Leveraging Mobile Devices for Qualitative Formative Assessment

Leveraging Mobile Devices for Qualitative Formative Assessment

Reshan Richards, Ellen B. Meier
DOI: 10.4018/978-1-7998-0420-8.ch046
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This chapter explores an approach for using mobile devices—smartphones, tablets, and laptops—to document learning using qualitative formative assessment. This process emerged from case study research on how mobile devices, specifically iPad, and certain approaches, specifically screencasting, can be used to support ongoing assessment of learning. The cases and the literature included are derived from a dissertation on this topic. The chapter will describe and examine relevant literature, processes involved and possibilities created through this approach.
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Assessment of learning is key to the success of any educational program. There are many ways that educators approach assessment —summative, formative, informal, narrative, analytic, and so on — and many ways that teachers and educators define the purposes of assessment (Richards, 2014). Summative approaches have dominated assessment-related conversations, especially in the United States, partially because it is how things have been done for many years but more so because there did not exist any efficient or realistic methods for otherwise measuring the progress of student learning. With the emergence of technology in schools, especially mobile devices, there are new opportunities to bring formative assessment into regular practice and to help understand the progress of student learning in ways that were previously not efficient or realistic.

For the purposes of this chapter, formative assessment is defined as the documentation and ongoing use of contextual information to guide both teacher practice and student reflection. This documentation and use of information has been described as the only way to bring about “desirable change” in a classroom (Black & Wiliam, 2009). It is necessary to understand the role and possible roles that mobile devices play in the documentation and use of contextual information from measuring that something was learned (in a better, same, or worse way) to how something was learned.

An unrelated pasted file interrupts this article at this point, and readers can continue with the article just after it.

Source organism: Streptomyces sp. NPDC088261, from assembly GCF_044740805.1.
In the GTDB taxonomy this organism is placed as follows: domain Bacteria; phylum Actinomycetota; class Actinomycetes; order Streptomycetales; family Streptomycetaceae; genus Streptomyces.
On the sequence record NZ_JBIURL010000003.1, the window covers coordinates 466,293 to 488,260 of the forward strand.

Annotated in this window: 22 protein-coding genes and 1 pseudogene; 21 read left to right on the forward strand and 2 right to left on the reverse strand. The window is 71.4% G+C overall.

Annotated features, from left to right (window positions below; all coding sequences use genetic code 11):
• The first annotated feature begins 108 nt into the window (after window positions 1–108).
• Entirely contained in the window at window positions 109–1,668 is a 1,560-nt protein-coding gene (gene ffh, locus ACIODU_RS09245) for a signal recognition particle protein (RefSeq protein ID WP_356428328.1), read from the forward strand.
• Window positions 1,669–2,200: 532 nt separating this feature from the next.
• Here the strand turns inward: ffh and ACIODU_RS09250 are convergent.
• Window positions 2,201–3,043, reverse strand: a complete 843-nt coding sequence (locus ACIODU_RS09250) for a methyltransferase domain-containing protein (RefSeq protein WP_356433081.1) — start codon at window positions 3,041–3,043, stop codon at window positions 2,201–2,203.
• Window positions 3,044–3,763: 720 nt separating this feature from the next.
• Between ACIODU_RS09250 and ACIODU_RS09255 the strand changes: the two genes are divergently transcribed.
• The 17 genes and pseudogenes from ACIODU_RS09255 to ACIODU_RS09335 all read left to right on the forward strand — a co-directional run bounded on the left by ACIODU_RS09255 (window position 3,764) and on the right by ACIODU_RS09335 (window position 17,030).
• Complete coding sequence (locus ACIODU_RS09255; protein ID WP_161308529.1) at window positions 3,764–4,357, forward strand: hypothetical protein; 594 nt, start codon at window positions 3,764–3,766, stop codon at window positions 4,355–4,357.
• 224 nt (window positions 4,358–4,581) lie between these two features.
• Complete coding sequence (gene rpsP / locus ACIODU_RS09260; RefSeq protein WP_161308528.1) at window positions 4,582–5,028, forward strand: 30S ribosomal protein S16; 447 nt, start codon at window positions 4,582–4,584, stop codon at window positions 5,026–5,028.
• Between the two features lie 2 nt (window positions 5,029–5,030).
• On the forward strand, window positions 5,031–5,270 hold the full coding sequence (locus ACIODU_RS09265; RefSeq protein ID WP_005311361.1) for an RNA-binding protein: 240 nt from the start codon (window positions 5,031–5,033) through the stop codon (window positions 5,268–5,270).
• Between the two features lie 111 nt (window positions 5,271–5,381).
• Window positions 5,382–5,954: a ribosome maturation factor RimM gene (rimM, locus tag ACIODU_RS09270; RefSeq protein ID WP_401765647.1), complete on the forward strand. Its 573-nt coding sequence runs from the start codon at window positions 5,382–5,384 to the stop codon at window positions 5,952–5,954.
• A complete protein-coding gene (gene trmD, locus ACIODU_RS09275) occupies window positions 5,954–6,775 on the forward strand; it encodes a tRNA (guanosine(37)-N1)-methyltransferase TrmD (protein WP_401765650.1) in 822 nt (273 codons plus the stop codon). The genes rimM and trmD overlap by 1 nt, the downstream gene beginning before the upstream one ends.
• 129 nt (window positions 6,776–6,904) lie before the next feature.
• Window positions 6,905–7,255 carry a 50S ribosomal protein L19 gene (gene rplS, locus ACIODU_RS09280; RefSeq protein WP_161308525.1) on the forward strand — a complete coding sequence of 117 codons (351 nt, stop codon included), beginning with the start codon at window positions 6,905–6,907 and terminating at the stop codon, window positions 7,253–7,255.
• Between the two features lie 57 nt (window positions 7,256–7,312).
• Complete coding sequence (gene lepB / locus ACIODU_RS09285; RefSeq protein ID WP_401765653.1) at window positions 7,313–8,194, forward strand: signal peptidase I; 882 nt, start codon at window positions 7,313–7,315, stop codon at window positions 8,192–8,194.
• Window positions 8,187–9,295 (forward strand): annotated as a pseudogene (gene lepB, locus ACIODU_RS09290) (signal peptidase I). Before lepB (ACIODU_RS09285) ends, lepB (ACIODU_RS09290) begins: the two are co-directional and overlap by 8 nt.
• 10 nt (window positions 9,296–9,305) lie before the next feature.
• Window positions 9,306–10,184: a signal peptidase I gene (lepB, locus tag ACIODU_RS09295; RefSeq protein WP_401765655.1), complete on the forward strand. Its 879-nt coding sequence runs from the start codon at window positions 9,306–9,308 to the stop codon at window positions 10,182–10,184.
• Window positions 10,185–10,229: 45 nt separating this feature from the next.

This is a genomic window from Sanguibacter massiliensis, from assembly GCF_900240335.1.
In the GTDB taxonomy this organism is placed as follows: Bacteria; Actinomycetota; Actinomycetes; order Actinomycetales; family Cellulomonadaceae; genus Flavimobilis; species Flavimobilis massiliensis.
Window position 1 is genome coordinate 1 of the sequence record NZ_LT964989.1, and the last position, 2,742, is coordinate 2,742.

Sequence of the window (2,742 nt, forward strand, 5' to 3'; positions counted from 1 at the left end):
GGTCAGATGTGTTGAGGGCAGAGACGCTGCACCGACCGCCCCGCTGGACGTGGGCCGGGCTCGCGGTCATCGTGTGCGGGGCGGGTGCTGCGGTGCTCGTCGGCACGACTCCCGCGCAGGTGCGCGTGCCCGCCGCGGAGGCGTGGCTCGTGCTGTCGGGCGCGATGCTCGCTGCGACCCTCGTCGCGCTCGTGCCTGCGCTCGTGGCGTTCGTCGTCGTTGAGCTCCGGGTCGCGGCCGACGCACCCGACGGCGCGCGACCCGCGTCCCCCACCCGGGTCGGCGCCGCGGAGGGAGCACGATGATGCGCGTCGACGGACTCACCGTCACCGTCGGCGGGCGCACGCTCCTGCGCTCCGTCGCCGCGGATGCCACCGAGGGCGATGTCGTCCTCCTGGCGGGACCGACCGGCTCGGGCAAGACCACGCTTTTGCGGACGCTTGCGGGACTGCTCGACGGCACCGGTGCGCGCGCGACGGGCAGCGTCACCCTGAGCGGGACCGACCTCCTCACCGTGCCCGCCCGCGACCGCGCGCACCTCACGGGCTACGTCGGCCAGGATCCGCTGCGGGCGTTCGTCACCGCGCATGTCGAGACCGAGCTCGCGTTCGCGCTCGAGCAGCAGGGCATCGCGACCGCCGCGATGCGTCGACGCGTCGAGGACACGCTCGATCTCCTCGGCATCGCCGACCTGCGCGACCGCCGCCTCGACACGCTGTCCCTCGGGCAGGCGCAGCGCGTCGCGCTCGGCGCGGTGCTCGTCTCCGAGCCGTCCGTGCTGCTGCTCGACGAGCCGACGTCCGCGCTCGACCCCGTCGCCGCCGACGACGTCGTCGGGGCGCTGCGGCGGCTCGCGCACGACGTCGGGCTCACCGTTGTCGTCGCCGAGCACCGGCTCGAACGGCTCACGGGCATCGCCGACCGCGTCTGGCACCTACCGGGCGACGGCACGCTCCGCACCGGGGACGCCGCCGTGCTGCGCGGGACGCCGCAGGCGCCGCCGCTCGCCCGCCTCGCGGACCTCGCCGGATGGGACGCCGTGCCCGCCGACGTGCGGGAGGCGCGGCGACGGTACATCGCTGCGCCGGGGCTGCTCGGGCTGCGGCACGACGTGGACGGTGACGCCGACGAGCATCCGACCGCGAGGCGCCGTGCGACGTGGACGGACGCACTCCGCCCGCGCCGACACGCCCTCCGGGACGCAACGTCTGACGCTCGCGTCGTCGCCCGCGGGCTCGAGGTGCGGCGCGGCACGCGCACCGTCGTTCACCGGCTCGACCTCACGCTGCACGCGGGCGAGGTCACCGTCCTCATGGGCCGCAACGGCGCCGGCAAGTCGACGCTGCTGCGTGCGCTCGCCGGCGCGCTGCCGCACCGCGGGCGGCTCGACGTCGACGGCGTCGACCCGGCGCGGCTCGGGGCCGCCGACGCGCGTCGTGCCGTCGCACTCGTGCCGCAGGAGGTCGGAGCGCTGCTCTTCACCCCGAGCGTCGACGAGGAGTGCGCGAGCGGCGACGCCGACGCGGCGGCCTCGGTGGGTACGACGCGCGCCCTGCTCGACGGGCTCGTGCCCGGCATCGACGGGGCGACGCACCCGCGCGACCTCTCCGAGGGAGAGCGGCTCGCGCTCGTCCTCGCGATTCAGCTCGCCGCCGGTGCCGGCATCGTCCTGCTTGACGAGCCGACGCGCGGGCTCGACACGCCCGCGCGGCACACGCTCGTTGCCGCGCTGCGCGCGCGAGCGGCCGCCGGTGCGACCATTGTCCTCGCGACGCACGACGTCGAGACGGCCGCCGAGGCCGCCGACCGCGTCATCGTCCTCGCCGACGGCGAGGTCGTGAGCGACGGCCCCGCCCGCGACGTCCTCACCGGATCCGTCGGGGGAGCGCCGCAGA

This chapter begins with a framing of formative assessment followed by declarations of assumptions and theoretical framings. A collection of relevant literature makes connections between mobile devices, formative assessment, and multimedia design. Next, three case studies from previously published dissertation research (Richards, 2014) are examined with an eye towards mobile multimedia design choices in formative assessment contexts. The chapter closes with a proposed toolkit for qualitative formative assessment, with or without mobile devices.

The central goals of designing learning environments and developing theories of learning are intertwined (Custodero, 2006) and the rate at which new technologies emerge and the need to evaluate both their appropriateness and effectiveness make it important to conduct a variety of approaches to research on educational technologies (Haertel & Means, 2003). Understanding how technology fits into the classroom is just as important as understanding the possibilities afforded by the technology (Budin, 1991), but as technology evolves, there is barely enough time to adjust to one kind of usage before the next innovation arrives (Richards, 2014).

This problem is exacerbated by the emergence and circulation of educational technology research. Even with a lack of consistent empirical or longitudinal research on the effectiveness of mobile devices in education, there appears to be a growing adoption and integration cycle worldwide (See Blume & Watanabe, 2013; Hamdan, 2012). One can argue that mobile devices are simply computers that are making previously researched interactions such as multimedia authoring (Liu, 2003), communicating and collaboration (Stahl, Koschman, & Suthers, 2006), and Internet research (Rice & Katz, 2003) more available.

Skinner (1986) suggested that educators should be preparing students to be creators and discoverers. “Discovering” knowledge does not necessarily mean simply coming across information that has been prepared for the purpose of being accessed (Pink, 2006). In most learning settings, students demonstrate their understanding in ways that cannot just be marked as right or wrong, though some sort of human judgment is necessary for assessing the quality of student understanding — being able to apply, transfer, and think flexibly with what one knows (Perkins, 1992; Wiske, 1998) — as demonstrated by their work (Bloom, 1984).

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